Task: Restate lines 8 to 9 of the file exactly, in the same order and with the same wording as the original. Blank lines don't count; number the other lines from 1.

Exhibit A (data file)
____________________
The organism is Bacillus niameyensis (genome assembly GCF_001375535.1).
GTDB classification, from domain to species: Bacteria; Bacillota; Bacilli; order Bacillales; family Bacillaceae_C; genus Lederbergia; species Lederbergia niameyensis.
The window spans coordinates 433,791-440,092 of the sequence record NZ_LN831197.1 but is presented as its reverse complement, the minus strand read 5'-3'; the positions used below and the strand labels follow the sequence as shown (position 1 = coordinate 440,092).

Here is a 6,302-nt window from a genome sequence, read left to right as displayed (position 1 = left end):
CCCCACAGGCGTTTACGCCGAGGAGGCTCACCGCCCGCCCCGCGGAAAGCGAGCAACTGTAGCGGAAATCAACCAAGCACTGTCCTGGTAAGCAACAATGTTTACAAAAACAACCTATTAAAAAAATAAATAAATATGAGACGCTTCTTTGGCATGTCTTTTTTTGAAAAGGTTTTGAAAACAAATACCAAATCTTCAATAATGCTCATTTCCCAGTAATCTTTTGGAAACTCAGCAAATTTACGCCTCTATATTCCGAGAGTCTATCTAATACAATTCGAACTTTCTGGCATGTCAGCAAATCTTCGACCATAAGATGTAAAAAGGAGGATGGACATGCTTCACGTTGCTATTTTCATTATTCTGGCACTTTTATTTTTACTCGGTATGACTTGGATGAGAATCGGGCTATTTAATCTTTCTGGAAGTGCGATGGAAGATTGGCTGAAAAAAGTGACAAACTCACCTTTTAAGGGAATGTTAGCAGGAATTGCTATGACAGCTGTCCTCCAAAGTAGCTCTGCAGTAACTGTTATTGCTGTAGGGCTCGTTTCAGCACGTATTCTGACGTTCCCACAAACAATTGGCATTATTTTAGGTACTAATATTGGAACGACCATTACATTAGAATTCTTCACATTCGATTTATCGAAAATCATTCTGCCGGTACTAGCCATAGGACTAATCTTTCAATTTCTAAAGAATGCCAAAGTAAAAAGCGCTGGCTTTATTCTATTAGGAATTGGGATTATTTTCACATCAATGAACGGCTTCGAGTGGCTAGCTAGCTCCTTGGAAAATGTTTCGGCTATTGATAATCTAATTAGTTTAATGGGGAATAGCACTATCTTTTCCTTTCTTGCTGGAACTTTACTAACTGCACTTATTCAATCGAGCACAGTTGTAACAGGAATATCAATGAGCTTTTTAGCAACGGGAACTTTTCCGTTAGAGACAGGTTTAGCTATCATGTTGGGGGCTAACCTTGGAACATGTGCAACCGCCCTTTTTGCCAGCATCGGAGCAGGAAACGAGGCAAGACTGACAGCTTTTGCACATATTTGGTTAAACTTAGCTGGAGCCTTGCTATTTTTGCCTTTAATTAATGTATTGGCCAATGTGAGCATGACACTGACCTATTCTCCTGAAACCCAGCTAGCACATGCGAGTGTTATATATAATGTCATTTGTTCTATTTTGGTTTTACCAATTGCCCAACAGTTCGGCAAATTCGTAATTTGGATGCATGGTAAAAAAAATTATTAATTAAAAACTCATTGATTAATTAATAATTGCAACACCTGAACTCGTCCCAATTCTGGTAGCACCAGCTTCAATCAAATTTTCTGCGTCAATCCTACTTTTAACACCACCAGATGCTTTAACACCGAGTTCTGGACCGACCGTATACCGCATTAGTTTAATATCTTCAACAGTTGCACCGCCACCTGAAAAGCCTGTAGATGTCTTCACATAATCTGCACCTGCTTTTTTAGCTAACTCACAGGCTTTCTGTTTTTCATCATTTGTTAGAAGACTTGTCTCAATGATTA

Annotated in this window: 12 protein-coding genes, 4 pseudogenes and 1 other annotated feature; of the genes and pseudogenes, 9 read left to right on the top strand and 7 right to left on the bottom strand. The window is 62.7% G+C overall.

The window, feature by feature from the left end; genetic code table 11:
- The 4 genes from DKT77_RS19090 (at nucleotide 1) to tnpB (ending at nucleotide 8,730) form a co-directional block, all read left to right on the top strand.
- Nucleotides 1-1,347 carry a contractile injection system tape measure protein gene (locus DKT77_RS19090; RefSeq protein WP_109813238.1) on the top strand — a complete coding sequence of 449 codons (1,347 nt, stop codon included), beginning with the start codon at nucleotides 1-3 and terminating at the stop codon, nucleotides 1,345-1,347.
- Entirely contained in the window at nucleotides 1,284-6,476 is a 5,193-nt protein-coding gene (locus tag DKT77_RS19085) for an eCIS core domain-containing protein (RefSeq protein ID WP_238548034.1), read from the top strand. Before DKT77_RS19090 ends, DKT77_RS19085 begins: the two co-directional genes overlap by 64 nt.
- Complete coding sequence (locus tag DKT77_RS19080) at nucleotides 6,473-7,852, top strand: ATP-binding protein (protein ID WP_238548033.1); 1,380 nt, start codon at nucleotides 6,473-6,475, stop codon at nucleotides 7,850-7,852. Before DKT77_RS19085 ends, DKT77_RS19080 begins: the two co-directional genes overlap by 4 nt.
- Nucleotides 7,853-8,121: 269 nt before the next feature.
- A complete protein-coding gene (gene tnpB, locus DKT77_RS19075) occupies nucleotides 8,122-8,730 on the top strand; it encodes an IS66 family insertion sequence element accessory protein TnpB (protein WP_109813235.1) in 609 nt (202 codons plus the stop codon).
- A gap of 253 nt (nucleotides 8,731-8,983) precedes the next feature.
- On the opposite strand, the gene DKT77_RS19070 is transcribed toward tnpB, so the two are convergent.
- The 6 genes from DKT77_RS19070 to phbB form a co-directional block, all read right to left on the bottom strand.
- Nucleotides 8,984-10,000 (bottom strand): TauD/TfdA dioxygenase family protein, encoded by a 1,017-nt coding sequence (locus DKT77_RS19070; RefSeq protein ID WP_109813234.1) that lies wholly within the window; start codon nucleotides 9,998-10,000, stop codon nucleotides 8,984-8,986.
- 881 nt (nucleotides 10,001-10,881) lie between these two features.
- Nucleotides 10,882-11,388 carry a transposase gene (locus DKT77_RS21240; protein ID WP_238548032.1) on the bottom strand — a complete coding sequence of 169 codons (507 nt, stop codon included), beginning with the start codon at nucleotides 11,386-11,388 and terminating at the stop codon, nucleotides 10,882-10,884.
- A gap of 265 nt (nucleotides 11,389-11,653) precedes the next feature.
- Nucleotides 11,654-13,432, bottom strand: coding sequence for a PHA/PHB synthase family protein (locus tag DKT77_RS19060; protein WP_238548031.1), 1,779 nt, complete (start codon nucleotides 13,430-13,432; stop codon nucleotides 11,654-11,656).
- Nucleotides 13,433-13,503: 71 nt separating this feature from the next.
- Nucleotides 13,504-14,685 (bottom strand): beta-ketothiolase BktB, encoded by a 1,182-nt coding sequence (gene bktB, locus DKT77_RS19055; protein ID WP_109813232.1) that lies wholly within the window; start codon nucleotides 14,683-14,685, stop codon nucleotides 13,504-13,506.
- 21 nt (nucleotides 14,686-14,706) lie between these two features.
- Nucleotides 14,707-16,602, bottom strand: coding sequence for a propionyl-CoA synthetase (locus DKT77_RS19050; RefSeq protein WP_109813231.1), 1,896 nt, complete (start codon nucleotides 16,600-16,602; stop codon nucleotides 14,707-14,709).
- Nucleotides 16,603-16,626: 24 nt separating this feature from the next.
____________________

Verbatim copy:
- The 4 genes from DKT77_RS19090 (at nucleotide 1) to tnpB (ending at nucleotide 8,730) form a co-directional block, all read left to right on the top strand.
- Nucleotides 1-1,347 carry a contractile injection system tape measure protein gene (locus DKT77_RS19090; RefSeq protein WP_109813238.1) on the top strand — a complete coding sequence of 449 codons (1,347 nt, stop codon included), beginning with the start codon at nucleotides 1-3 and terminating at the stop codon, nucleotides 1,345-1,347.